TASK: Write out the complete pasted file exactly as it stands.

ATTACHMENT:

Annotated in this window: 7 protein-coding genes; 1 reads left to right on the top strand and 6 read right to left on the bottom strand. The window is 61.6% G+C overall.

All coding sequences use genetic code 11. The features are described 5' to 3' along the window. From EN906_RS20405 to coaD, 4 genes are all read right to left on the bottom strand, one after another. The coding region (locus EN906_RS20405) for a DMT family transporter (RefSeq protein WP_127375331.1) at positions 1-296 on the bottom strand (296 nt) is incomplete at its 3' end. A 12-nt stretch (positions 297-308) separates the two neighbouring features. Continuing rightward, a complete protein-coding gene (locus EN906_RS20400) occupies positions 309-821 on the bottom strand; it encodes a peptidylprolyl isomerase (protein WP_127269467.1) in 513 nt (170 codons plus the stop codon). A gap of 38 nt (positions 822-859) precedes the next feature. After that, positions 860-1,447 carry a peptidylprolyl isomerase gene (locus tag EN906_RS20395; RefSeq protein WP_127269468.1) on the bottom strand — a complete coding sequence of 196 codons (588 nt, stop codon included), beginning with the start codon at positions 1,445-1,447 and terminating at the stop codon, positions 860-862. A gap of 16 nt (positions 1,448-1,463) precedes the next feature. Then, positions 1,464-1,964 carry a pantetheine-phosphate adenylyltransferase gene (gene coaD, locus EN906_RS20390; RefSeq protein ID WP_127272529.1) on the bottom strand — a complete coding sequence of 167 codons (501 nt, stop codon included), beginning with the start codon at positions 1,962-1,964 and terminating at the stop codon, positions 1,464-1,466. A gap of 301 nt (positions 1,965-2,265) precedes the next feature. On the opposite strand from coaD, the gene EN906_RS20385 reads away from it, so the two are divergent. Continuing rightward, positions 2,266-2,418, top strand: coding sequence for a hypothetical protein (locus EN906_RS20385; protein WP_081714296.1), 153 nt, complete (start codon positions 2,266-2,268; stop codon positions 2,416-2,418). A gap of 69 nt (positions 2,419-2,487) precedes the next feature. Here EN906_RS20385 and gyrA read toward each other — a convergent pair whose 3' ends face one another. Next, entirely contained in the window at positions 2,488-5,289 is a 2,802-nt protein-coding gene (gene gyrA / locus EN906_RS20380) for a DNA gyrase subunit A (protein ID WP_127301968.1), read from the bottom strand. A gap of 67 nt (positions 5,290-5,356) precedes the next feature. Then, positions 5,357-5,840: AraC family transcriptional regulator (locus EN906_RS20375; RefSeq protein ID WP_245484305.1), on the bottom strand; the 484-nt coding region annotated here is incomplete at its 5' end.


Annotated in this window: 7 protein-coding genes; 1 reads left to right on the top strand and 6 read right to left on the bottom strand. The window is 61.6% G+C overall.

All coding sequences use genetic code 11. The features are described 5' to 3' along the window. From EN906_RS20405 to coaD, 4 genes are all read right to left on the bottom strand, one after another. The coding region (locus EN906_RS20405) for a DMT family transporter (RefSeq protein WP_127375331.1) at positions 1-296 on the bottom strand (296 nt) is incomplete at its 3' end. A 12-nt stretch (positions 297-308) separates the two neighbouring features. Continuing rightward, a complete protein-coding gene (locus EN906_RS20400) occupies positions 309-821 on the bottom strand; it encodes a peptidylprolyl isomerase (protein WP_127269467.1) in 513 nt (170 codons plus the stop codon). A gap of 38 nt (positions 822-859) precedes the next feature. After that, positions 860-1,447 carry a peptidylprolyl isomerase gene (locus tag EN906_RS20395; RefSeq protein WP_127269468.1) on the bottom strand — a complete coding sequence of 196 codons (588 nt, stop codon included), beginning with the start codon at positions 1,445-1,447 and terminating at the stop codon, positions 860-862. A gap of 16 nt (positions 1,448-1,463) precedes the next feature. Then, positions 1,464-1,964 carry a pantetheine-phosphate adenylyltransferase gene (gene coaD, locus EN906_RS20390; RefSeq protein ID WP_127272529.1) on the bottom strand — a complete coding sequence of 167 codons (501 nt, stop codon included), beginning with the start codon at positions 1,962-1,964 and terminating at the stop codon, positions 1,464-1,466. A gap of 301 nt (positions 1,965-2,265) precedes the next feature. On the opposite strand from coaD, the gene EN906_RS20385 reads away from it, so the two are divergent. Continuing rightward, positions 2,266-2,418, top strand: coding sequence for a hypothetical protein (locus EN906_RS20385; protein WP_081714296.1), 153 nt, complete (start codon positions 2,266-2,268; stop codon positions 2,416-2,418). A gap of 69 nt (positions 2,419-2,487) precedes the next feature. Here EN906_RS20385 and gyrA read toward each other — a convergent pair whose 3' ends face one another. Next, entirely contained in the window at positions 2,488-5,289 is a 2,802-nt protein-coding gene (gene gyrA / locus EN906_RS20380) for a DNA gyrase subunit A (protein ID WP_127301968.1), read from the bottom strand. A gap of 67 nt (positions 5,290-5,356) precedes the next feature. Then, positions 5,357-5,840: AraC family transcriptional regulator (locus EN906_RS20375; RefSeq protein ID WP_245484305.1), on the bottom strand; the 484-nt coding region annotated here is incomplete at its 5' end.